Karl Herz, Managing Director of Biocelect, a privately-owned Australian distributor of the Imojev vaccine for JEV, said “As a company with a core strength in infectious diseases, Biocelect is proud to be able to provide a critical product to protect Australians against Japanese encephalitis and support the government with their response. World encephalitis day is a great initiative to raise awareness of the importance of prevention.”

Dr Easton added “There is clearly a need for increased provision of mental health care for encephalitis survivors and as we mark World Encephalitis Day, it’s important to not only bring encephalitis but also its associated mental health impact into discussion.

“Mental health issues, self-injurious thoughts and suicidal behaviours following encephalitis may occur for a number of reasons, including the direct biological effects on the brain during the early stages of encephalitis, the physical or psychological consequences of resulting disability, impaired self-image, limited social life, reduced financial security, dependency on others, pain, substance use or as an adverse effect of treatment.

“We want anyone affected by encephalitis and mental health problems, including thoughts of suicide and selfharm, to know that symptoms are often highly treatable and help and support are available from the Encephalitis Society wherever they live in the world,” said Dr Easton.

The Kings College study involved 445 respondents from 31 countries and also highlighted 53% of survivors reported poor access to mental healthcare, 47% reported initial misdiagnosis of psychiatric or physical illness (18.2% and 66.0% respectively) and 78% reported an ongoing hypersensitivity that further impacted their mental health following encephalitis.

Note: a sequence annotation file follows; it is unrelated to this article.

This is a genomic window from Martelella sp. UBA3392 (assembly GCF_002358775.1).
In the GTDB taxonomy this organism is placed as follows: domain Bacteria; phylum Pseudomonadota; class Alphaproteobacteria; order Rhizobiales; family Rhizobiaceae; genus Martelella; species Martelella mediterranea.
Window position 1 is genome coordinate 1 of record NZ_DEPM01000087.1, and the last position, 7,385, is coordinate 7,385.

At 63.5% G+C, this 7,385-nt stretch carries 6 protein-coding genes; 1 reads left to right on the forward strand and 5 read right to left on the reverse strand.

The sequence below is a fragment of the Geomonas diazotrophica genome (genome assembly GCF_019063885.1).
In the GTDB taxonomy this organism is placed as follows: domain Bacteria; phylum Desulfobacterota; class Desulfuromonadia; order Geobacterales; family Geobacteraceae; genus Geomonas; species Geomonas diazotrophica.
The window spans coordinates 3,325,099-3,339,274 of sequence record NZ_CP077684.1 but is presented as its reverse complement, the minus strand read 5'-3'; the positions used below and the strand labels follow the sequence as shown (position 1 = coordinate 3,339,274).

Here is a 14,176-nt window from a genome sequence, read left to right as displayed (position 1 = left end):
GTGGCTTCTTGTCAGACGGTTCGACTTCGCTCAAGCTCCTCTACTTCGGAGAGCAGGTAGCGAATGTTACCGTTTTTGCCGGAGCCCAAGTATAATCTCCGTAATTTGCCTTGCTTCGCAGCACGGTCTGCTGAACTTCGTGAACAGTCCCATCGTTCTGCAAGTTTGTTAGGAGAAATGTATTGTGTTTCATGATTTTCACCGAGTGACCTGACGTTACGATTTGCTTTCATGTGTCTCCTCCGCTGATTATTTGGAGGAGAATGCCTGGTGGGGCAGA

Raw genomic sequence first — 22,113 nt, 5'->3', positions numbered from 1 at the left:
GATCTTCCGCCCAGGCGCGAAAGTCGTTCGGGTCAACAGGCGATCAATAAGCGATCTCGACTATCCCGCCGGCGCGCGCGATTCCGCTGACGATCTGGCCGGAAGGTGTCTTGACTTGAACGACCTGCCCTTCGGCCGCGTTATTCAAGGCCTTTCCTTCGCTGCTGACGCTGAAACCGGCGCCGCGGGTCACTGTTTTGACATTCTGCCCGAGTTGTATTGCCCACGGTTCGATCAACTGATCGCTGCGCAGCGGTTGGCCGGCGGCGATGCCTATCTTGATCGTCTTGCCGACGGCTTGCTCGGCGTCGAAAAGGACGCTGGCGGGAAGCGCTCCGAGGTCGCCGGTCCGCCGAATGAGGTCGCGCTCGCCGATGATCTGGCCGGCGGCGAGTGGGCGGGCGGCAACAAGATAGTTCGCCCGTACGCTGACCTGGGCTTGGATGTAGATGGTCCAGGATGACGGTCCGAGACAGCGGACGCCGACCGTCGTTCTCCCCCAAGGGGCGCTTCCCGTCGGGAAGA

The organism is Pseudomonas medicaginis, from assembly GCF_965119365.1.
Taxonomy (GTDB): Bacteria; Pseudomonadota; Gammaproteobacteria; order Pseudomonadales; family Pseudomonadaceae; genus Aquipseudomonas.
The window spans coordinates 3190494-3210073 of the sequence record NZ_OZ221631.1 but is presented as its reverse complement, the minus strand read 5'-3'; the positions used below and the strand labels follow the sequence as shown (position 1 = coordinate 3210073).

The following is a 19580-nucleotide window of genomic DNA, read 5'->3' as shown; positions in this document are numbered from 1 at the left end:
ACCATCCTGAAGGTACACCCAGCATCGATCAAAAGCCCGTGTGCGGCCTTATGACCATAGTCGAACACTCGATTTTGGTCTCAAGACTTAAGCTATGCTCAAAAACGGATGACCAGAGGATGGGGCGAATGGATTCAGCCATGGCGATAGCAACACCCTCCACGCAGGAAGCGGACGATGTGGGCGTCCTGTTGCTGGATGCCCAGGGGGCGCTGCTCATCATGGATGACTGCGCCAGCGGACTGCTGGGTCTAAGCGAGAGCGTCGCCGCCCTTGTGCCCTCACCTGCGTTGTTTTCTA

“World Encephalitis Day is a focal point for our Australian community who have been affected or impacted by Encephalitis. On this very important day we want to project unity, common ground and offer support while we raise awareness.”

Some of the key players in the global encephalitis treatment market include Pfizer, Sanofi, Roche, MSD, GlaxoSmithKline and Teva.

Around 500,000 people globally are affected by encephalitis annually, equating to one person every minute. The illness leads to cognitive, physical or emotional difficulties including impaired memory, language problems, changes in decision making, planning and organisation, personality changes, anxiety, depression, mood swings, fatigue, weakness and epilepsy among others.

Encephalitis can be life-threatening, killing up to 30% of those affected. Globally, encephalitis is a leading brain health concern, with a higher incidence than multiple sclerosis, motor neurone disease, bacterial meningitis and cerebral palsy in many countries.

In order to shine a light on encephalitis, 40 famous landmarks and buildings around the world will light up in red for World Encephalitis Day.

*Mental health outcomes of encephalitis, an international web-based study’ released by Encephalitis Society and Kings College London, and ‘Suicidal thoughts and behaviours in Anti-NMDAR Encephalitis: Psychopathological features and clinical outcomes’ published in the Journal of Neuropsychiatry and Clinical Neurosciences